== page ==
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Charah IPO a good growth opportunity for Bernhard Capital

In early 2017, Baton Rouge private equity firm Bernhard Capital Partners acquired Kentucky-based Charah Solutions for $104 million, adding the company to its rapidly growing portfolio of holdings in the energy services sector.

Earlier this week, it took the company—which provides environmental and maintenance services to the coal and nuclear industries—public with a $88 million initial public offering that is expected to net some $54 million for the company.

BCP has declined to comment on Charah or the IPO.

But experts say adding the $430 million Charah to the BCP portfolio and taking it public some 18 months later make sense for the private equity firm and is likely the first of many such deals to come.

“This is what private equity firms do,” says LSU Economist Jim Richardson. “They grow companies and then take them public or sell them.”

In the case of Charah, BCP, which originally acquired a 76% share of the company, has retained a 51% ownership stake and is likely banking on projected growth opportunities in the coal sector—not necessarily because of President Donald Trump’s recent policies designed to simulate the coal industry, but because coal remains a significant source of power generation in the U.S., says David Dismukes, director of the LSU Center for Energy Studies.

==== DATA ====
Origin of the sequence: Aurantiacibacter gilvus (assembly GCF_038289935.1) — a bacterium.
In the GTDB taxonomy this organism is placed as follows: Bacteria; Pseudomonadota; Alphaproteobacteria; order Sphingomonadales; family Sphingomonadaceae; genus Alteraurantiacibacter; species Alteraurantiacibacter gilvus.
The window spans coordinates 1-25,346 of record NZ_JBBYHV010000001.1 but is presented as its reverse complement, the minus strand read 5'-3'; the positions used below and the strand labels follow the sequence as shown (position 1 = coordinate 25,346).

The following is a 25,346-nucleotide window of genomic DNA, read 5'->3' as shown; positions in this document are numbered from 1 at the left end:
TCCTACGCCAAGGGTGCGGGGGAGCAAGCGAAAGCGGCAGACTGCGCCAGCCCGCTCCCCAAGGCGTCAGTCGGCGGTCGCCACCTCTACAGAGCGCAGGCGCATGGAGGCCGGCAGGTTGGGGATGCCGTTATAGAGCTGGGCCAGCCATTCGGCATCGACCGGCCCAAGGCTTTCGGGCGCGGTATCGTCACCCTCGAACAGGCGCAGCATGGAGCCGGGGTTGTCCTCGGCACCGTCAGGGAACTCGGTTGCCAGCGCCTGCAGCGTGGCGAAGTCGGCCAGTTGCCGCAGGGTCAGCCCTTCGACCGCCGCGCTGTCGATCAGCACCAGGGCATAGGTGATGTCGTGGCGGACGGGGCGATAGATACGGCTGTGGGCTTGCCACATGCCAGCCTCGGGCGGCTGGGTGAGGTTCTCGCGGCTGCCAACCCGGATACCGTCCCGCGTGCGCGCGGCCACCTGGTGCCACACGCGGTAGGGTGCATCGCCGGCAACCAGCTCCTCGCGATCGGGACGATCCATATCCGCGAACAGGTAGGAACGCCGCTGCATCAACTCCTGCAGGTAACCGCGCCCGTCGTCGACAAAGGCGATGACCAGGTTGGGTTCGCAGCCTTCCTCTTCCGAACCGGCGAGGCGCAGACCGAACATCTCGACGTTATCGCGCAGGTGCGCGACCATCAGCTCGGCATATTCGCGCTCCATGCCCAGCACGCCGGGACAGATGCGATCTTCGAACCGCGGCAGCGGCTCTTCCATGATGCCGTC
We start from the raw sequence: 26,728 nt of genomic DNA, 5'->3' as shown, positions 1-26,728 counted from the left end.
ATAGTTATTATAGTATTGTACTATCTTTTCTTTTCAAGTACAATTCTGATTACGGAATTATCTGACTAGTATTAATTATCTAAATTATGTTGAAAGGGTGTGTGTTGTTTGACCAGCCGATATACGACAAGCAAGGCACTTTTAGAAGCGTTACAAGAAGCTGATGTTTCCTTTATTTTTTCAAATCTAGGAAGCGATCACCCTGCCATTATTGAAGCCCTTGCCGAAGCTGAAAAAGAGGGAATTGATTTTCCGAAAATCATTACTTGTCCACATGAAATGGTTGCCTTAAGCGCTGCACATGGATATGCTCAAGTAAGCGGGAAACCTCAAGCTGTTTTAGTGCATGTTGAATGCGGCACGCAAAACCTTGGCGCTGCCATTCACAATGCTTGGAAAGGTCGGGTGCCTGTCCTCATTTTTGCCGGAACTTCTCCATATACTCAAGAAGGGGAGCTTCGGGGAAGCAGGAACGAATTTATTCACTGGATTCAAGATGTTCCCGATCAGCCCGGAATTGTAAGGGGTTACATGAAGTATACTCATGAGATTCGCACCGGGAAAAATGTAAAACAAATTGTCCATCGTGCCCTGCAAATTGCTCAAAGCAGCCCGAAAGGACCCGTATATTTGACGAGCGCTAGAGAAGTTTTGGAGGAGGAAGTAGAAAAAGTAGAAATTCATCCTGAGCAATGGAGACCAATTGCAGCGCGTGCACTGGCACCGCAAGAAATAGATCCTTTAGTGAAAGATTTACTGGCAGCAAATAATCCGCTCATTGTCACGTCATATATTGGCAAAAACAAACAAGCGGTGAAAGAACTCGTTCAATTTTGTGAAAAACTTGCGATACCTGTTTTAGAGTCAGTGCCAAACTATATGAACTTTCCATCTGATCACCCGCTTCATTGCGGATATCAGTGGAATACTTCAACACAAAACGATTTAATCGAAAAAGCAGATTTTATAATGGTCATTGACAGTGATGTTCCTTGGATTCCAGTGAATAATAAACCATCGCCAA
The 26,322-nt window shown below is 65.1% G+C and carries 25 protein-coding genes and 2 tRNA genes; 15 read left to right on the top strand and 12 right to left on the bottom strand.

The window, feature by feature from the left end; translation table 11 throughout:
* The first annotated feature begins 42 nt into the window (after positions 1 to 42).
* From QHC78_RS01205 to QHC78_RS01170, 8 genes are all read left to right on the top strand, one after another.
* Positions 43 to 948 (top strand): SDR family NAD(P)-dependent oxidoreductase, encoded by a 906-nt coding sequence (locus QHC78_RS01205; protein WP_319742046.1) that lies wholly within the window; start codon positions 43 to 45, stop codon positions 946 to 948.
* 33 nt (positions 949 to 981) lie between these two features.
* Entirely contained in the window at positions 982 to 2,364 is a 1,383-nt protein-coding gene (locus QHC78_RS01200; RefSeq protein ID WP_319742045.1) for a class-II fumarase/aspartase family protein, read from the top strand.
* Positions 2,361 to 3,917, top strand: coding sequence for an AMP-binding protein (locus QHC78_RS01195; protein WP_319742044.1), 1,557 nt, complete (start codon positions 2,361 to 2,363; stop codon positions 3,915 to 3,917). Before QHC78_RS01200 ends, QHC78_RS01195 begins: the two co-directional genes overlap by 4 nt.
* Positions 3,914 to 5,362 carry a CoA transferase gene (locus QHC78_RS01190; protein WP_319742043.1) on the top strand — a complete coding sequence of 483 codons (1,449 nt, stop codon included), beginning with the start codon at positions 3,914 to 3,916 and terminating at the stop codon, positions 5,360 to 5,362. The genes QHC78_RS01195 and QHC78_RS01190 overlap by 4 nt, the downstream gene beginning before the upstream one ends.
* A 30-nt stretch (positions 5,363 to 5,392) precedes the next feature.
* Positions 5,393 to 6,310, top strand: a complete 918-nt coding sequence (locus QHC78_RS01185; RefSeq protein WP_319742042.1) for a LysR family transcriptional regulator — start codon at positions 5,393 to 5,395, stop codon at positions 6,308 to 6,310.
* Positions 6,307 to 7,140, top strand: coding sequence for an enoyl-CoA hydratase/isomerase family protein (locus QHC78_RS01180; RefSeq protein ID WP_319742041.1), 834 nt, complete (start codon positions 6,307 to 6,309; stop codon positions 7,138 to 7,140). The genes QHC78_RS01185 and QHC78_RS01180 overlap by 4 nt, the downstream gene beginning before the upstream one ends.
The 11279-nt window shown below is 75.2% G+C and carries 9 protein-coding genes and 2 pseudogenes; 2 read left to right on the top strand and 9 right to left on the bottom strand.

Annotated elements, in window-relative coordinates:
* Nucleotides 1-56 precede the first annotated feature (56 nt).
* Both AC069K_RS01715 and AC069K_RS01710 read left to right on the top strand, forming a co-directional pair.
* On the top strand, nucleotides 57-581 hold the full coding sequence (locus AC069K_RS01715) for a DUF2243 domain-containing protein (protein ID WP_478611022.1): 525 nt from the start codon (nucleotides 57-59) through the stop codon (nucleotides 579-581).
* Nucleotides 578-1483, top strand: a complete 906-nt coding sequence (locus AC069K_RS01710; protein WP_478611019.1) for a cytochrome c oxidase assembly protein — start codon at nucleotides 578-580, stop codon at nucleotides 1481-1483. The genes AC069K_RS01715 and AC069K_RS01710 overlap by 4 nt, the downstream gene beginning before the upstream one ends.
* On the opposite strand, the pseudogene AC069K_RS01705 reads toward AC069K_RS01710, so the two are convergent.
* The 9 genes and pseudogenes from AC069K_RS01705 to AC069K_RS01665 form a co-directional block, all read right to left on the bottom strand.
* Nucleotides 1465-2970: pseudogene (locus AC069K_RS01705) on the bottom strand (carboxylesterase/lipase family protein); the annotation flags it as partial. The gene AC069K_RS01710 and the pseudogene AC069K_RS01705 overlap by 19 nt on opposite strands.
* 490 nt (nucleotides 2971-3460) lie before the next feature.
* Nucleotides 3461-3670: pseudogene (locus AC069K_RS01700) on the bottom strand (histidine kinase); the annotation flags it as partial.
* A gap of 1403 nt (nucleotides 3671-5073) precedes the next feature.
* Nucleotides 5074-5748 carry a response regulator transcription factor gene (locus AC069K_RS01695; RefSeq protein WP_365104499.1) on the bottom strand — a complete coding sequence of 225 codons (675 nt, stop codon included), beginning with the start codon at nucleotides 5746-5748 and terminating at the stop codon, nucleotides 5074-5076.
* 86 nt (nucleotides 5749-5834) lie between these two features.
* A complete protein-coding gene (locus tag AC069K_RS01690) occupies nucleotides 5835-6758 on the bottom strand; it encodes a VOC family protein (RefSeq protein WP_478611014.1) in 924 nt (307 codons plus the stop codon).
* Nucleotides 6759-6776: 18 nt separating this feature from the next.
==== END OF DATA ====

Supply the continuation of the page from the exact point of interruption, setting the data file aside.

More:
“Even with the changes in power generation that we’re seeing with dramatic shifts toward natural gas and renewables, the forecasts project  30% or so of all power generation will come from coal,” Dismukes says “So it’s still a pretty stable market.”

Dismukes says he doesn’t think a Trump policy announced earlier this month, which would force utilities to take electricity from certain failing coal and nuclear plants, will ultimately have much effect on the energy market, and he believes the timing of the Charah IPO, coming so soon after the new Trump policy was announced, is purely coincidental.

Nonetheless, he says coal will remain strong for the foreseeable future and the need to clean up and dispose of the waste generated by coal plants— which is what Charah specializes in—will be around even longer.

“Regulations associated with handling have become more stringent,” he says. “So while there is likely not a lot of growth in coal generation there is still going to be material handling issues.”

Charah is one of seven portfolio companies owned wholly or in part by BCP, which was founded in 2013 by The Shaw Group’s founder and CEO Jim Bernhard and his No. 2, Jeff Jenkins.

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